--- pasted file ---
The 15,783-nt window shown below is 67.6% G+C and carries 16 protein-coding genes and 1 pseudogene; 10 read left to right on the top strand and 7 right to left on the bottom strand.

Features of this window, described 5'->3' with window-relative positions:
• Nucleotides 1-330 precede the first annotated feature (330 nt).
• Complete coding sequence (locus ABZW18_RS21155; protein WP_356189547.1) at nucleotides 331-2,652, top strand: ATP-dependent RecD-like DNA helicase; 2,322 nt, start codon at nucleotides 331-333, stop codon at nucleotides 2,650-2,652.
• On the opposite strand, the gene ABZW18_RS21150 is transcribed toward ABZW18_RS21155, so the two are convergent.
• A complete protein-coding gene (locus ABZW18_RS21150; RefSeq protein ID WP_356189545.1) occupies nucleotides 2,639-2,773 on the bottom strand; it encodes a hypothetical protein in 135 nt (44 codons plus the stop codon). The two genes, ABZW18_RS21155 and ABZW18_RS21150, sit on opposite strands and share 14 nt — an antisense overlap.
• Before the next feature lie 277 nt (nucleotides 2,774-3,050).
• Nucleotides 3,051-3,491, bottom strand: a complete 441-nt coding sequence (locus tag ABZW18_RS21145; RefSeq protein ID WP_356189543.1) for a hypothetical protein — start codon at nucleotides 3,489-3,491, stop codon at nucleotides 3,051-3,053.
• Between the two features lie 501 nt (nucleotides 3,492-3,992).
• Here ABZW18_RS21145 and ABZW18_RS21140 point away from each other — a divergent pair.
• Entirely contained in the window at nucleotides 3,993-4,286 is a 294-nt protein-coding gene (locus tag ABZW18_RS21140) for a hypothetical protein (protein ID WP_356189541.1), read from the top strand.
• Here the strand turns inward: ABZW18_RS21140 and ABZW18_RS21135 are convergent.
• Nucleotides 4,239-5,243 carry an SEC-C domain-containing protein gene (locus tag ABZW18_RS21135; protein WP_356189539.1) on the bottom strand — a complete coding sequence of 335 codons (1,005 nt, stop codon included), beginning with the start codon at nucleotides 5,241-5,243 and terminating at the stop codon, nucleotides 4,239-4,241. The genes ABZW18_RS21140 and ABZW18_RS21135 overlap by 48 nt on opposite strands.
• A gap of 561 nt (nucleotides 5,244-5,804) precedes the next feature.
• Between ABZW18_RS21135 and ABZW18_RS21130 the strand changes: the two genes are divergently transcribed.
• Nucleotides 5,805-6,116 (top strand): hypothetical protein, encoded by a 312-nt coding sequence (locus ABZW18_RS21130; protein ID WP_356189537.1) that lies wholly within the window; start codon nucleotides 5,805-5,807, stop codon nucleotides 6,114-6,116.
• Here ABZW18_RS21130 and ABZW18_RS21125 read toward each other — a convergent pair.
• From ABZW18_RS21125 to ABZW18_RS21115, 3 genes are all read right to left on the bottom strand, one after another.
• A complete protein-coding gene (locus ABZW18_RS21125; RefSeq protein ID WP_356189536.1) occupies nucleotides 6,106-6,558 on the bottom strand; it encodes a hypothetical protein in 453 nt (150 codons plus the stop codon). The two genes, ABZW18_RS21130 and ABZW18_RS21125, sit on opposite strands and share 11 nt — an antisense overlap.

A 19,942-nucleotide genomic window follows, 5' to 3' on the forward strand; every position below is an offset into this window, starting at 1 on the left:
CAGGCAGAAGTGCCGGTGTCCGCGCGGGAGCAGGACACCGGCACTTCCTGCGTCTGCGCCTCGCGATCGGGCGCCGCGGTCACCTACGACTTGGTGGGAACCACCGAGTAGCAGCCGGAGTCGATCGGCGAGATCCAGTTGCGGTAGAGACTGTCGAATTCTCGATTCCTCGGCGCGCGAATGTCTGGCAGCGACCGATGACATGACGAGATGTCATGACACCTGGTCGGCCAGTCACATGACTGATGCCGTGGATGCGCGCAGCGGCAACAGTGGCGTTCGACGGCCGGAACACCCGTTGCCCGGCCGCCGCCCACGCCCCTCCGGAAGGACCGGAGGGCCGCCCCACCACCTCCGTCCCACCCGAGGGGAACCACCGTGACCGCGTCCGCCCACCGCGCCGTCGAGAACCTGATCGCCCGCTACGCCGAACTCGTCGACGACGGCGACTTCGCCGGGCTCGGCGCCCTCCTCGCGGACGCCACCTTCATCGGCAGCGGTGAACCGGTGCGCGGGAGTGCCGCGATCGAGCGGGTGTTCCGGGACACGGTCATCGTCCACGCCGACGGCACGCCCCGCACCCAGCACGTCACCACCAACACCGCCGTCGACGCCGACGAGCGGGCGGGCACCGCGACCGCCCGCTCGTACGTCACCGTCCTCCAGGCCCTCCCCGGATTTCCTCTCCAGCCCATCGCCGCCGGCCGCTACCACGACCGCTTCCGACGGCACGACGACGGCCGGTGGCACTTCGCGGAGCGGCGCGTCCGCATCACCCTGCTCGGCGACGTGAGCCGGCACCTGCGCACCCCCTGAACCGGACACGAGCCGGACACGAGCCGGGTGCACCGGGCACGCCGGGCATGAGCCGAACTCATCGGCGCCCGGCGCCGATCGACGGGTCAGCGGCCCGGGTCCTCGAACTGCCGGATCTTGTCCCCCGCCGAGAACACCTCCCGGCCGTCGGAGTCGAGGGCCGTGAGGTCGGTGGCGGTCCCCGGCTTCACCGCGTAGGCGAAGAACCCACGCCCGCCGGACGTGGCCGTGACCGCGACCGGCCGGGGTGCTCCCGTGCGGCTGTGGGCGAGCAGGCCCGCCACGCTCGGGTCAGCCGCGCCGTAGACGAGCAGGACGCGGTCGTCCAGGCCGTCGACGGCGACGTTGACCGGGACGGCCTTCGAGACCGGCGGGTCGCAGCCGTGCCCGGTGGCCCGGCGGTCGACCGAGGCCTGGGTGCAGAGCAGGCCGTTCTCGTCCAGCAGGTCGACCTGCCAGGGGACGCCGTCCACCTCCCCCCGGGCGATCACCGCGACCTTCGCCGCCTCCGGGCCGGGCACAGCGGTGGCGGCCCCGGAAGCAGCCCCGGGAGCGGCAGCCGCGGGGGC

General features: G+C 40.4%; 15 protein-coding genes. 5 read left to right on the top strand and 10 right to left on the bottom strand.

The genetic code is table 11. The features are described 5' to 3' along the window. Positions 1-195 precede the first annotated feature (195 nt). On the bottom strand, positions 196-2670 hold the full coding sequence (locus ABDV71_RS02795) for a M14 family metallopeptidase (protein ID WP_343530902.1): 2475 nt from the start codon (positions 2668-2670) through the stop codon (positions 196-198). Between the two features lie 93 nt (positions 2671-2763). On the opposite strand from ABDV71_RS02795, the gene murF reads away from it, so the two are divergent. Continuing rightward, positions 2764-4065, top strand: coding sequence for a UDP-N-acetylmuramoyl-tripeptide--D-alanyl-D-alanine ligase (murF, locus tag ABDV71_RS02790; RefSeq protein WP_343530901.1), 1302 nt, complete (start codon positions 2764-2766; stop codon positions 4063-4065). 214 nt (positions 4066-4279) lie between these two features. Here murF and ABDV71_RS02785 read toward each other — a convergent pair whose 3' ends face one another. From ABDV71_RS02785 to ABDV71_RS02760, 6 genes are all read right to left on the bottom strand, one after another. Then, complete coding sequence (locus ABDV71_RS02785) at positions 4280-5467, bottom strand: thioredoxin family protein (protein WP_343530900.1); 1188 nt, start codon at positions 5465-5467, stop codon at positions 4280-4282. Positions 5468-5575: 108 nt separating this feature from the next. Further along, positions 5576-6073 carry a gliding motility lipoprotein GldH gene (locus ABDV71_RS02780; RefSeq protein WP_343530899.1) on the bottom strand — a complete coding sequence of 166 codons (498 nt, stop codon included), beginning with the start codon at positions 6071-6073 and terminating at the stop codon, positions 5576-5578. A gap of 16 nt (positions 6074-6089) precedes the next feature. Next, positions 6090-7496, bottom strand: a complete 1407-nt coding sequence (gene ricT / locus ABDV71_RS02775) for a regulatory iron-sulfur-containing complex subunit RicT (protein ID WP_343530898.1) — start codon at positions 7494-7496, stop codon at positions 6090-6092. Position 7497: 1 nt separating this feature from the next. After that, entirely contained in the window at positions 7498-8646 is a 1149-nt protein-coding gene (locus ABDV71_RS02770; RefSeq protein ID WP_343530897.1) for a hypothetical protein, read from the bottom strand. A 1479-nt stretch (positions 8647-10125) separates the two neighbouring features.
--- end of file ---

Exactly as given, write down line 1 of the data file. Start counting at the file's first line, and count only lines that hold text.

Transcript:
The 15,783-nt window shown below is 67.6% G+C and carries 16 protein-coding genes and 1 pseudogene; 10 read left to right on the top strand and 7 right to left on the bottom strand.